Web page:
Writings on technology and society from Wellington, New Zealand

Thursday, October 27, 2011

Retaking the Net

This Saturday (29th October 2011) is the RetakeTheNet Bar Camp in the Wellington Town Hall.

I’ve talked about RtN before. It’s a group of people who are uncomfortable about the extent of control of the Net being exerted by governments and companies, and who want to do concrete things to imp roe the situation. This last point is the kicker – anyone can yell a bit, but doing actual projects is a lot harder. We are trying to the use the features of the Net that have made it so successful, its openness and its innovation culture, to find ways to do things more freely.

The bar camp is for people to come and contribute ideas, meet some fantastic people, and just maybe get energized enough to actually do stuff. There will be sessions through the day starting at 10am (best get get there a bit early) and going on until an after party, starting around 4:30.

There are going to be some very cool people there. And, you never know, we just might make a difference! Come if you want to be part of that.

posted by colin at 7:30 am  

Tuesday, August 2, 2011

Taking back the Net

The Net used to be under the radar of governments and corporates. Then it got a lot bigger, governments paid it attention and large companies moved in. Some were beneficial, some weren’t and some were neutral. But the ethos of the individual Net user running the whole show got diluted along the way.

It’s easy to lament these things. It’s more fun to do something. A group of us are running some projects under the heading Retake The Net to try to put some power back into the hands of ordinary users. Yes, you and me. Retake the Net is putting together a Bar Camp for 29 October 2011.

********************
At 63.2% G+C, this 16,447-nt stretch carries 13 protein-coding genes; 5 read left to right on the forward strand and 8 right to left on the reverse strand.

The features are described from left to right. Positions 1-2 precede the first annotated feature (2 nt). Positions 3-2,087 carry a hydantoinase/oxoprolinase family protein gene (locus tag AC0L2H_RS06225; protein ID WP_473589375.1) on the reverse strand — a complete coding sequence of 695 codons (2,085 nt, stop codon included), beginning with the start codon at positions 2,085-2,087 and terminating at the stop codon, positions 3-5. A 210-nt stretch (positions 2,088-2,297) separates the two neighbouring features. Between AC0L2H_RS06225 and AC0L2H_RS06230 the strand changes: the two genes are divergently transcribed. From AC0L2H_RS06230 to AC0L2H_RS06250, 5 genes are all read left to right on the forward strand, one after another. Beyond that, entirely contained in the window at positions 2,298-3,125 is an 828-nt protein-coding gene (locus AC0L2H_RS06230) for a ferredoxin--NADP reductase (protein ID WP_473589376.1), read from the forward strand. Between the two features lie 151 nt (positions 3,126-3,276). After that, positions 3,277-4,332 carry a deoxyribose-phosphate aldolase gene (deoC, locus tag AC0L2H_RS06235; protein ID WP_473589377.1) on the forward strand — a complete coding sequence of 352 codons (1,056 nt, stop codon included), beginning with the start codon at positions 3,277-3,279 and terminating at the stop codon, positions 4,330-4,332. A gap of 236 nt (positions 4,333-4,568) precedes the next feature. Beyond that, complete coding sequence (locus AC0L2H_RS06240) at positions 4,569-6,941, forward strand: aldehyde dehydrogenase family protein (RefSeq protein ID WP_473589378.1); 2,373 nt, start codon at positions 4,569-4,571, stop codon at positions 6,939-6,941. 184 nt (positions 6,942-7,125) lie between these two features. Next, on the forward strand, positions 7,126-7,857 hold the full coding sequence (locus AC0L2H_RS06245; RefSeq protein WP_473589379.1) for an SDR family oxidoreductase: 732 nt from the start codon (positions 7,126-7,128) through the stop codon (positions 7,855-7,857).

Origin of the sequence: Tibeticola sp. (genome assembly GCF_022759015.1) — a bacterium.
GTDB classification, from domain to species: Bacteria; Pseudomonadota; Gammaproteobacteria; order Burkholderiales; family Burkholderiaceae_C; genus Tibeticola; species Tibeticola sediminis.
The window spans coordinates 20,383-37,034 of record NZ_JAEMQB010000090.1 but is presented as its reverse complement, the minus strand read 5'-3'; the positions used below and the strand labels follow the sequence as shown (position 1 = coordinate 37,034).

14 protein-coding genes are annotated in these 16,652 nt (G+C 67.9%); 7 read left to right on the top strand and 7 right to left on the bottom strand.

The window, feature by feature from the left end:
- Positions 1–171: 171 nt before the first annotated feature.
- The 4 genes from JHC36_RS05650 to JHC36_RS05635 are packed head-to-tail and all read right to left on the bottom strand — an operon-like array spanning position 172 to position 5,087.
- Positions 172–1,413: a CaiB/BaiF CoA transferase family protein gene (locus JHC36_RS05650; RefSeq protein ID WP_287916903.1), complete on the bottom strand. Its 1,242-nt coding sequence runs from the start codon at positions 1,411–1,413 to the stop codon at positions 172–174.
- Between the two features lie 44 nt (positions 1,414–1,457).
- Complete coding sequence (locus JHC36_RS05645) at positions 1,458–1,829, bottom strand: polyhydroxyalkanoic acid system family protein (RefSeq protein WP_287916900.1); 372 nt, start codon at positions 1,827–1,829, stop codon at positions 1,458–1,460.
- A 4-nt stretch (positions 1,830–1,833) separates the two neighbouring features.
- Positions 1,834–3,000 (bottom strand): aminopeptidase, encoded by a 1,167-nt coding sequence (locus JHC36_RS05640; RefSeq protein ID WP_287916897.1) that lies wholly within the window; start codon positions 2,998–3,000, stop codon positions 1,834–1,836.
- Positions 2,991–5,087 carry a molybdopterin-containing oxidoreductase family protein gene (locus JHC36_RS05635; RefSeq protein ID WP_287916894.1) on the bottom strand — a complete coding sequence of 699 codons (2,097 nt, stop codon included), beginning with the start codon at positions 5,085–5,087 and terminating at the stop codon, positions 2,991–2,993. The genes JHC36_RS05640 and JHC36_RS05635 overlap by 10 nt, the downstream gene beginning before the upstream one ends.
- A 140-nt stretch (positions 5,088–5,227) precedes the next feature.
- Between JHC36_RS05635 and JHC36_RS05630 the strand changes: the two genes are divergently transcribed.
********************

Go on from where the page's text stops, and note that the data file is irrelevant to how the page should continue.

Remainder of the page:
The project I’m most closely associated with is called the Policy Auction. (That’s a working title and it will change when we launch.) The basic idea is to provide a platform where people can promote policies – things they think the gummint should do – and put up real virtual currency against them. Hence the auction. Maybe it will make a splash – that’s the general idea. And the timing right before an election is no accident.

About half a dozen people are giving up their time to build this thing, and it’s going to be very cool. But not as cool as it would be if you helped, too. We want to hear from Java geeks, visual designers and comms folk.

There’s a meeting of the Retake The Net crew at Betty’s in Wellington tomorrow night (3rd August). I do hope to see you there!

posted by colin at 9:29 pm  

Tuesday, July 6, 2010

Broadband as a Human Right (updated)

One year ago Finland passed a law declaring access to a broadband Internet connection to be a legal right. What does that mean? There’s a discussion of this over on Red Alert, after Jonathon Penney delivered a really interesting talk at Victoria University entitled “Open Connectivity, Open Data”.

Incidentally, it’s really good to see a major political party actually trying to develop policy in the open on the Internet. I’d love to see them both doing it. Where are you, National?

I wrote a comment on the Red Alert blog trying to explain what I think statements like “Broadband is a Human Right” mean. Here’s an expanded and tidied up version.


posted by colin at 2:32 pm  

Monday, June 28, 2010

Good in parts